reCaptcha: Modernized Captcha
Rethink the way computers verify human users for greater ease of use.
Role: Product Designer
Understanding the problem
In 2009, the human verification application, reCaptcha, as well as other captcha systems were hard for people to use. The garbled text they displayed was hard to read and often led to people misinterpreting, and consequently mistyping the captcha text they were presented with.
At this time, text recognition systems were also becoming more advanced, compromising the ability of reCaptcha to verify if it was a person or a computer that was trying to interact with a site.
A new way of verifying a human user needed to be found; one easy to interact with yet difficult to hack.
The reCaptcha team was a non-profit group with a small budget working out of Carnegie Mellon. This meant the final solution had to be easy to implement and maintain.
There was no end limit on this project because I was donating my time to find a solution. I allotted myself twenty-four hours to consider the different options.
Taking The Right Approach
Took samples of all the different captcha approaches to date.
Figured out what their strengths and weaknesses were.
Determined which ones were popular and why.
Sample of various captcha techniques
A map of the visual cortex of the brain
Looked into the advantages the human brain has over computers regarding visual recognition.
Thought through the different subcomponents of the visual cortex and the qualities leverageable for a stronger human validation system.
Focused on the part of the visual cortex that can recognize objects from every angle as a 3D model in the mind/brain. Did this due to the computer visual recognition systems were very poor at replicating this at that time.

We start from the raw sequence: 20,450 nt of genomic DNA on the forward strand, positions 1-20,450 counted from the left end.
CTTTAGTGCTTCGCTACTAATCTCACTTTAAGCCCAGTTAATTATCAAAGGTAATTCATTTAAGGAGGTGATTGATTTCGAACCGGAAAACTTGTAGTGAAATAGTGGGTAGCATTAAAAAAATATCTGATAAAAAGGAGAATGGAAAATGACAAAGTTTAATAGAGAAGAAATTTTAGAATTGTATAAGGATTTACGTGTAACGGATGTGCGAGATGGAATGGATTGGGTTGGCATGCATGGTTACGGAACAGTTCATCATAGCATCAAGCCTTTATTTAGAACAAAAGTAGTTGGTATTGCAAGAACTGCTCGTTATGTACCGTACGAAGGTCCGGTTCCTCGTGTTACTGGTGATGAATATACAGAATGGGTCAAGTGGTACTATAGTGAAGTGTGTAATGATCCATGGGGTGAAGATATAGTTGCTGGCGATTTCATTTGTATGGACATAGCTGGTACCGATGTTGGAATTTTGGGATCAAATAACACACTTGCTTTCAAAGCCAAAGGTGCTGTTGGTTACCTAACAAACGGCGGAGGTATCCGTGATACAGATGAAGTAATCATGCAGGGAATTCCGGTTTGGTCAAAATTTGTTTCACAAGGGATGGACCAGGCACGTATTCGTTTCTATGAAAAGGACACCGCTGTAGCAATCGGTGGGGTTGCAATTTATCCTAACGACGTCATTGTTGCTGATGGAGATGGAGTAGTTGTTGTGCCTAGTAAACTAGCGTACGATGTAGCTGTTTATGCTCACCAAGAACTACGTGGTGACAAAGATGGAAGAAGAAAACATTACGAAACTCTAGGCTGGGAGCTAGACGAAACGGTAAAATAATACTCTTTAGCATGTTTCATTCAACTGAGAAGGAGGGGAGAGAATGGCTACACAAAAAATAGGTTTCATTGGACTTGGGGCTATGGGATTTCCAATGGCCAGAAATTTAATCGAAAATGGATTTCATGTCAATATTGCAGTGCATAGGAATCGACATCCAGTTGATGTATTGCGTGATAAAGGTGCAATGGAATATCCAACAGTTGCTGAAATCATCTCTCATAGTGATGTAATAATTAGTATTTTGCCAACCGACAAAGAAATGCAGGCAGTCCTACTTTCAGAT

Figured out a strategy where an easy-to-generate UI could leverage the visual cortex’s ability to model 3D space.
Looked at 3D object modeling applications, how much they cost, and their capabilities.
Determined how many images people can look over in a reasonable amount of time to determine which ones match the target object, while also maintaining a threshold of probability that the correct ones are unlikely to be selected randomly.
Dynamic 3D rendering of object
CNET article publishing my approach
After researching and working through different possibilities, I created the final approach and shared it with the reCaptcha team as well as different technology blogs—such as CNET—who published the approach in 2009. You can read the article here ↗.
I sent the above concept to the reCaptcha team free of charge. A similar concept to the one I sent them was released not soon after, possibly containing some of the ideas from my design which was published in the news source, CNET.